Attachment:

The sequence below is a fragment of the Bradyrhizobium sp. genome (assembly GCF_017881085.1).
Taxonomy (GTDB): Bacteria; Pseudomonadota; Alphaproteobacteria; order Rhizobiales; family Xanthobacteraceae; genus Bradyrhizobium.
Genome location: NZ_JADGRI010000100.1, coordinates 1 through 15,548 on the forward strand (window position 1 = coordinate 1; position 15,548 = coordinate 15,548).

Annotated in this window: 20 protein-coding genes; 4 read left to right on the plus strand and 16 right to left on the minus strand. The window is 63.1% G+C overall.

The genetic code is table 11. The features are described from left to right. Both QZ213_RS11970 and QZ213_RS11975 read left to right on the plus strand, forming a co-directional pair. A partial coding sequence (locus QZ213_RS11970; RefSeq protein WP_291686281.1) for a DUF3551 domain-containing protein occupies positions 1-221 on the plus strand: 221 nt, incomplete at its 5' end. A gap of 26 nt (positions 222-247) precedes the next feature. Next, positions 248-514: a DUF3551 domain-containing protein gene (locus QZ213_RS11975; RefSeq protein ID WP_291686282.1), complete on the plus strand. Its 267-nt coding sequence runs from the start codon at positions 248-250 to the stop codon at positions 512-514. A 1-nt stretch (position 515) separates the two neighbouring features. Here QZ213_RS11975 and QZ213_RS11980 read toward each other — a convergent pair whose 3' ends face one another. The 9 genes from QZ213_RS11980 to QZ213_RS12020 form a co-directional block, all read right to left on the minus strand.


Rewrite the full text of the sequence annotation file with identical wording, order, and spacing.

The sequence below is a fragment of the Bradyrhizobium sp. genome (assembly GCF_017881085.1).
Taxonomy (GTDB): Bacteria; Pseudomonadota; Alphaproteobacteria; order Rhizobiales; family Xanthobacteraceae; genus Bradyrhizobium.
Genome location: NZ_JADGRI010000100.1, coordinates 1 through 15,548 on the forward strand (window position 1 = coordinate 1; position 15,548 = coordinate 15,548).

Annotated in this window: 20 protein-coding genes; 4 read left to right on the plus strand and 16 right to left on the minus strand. The window is 63.1% G+C overall.

The genetic code is table 11. The features are described from left to right. Both QZ213_RS11970 and QZ213_RS11975 read left to right on the plus strand, forming a co-directional pair. A partial coding sequence (locus QZ213_RS11970; RefSeq protein WP_291686281.1) for a DUF3551 domain-containing protein occupies positions 1-221 on the plus strand: 221 nt, incomplete at its 5' end. A gap of 26 nt (positions 222-247) precedes the next feature. Next, positions 248-514: a DUF3551 domain-containing protein gene (locus QZ213_RS11975; RefSeq protein ID WP_291686282.1), complete on the plus strand. Its 267-nt coding sequence runs from the start codon at positions 248-250 to the stop codon at positions 512-514. A 1-nt stretch (position 515) separates the two neighbouring features. Here QZ213_RS11975 and QZ213_RS11980 read toward each other — a convergent pair whose 3' ends face one another. The 9 genes from QZ213_RS11980 to QZ213_RS12020 form a co-directional block, all read right to left on the minus strand.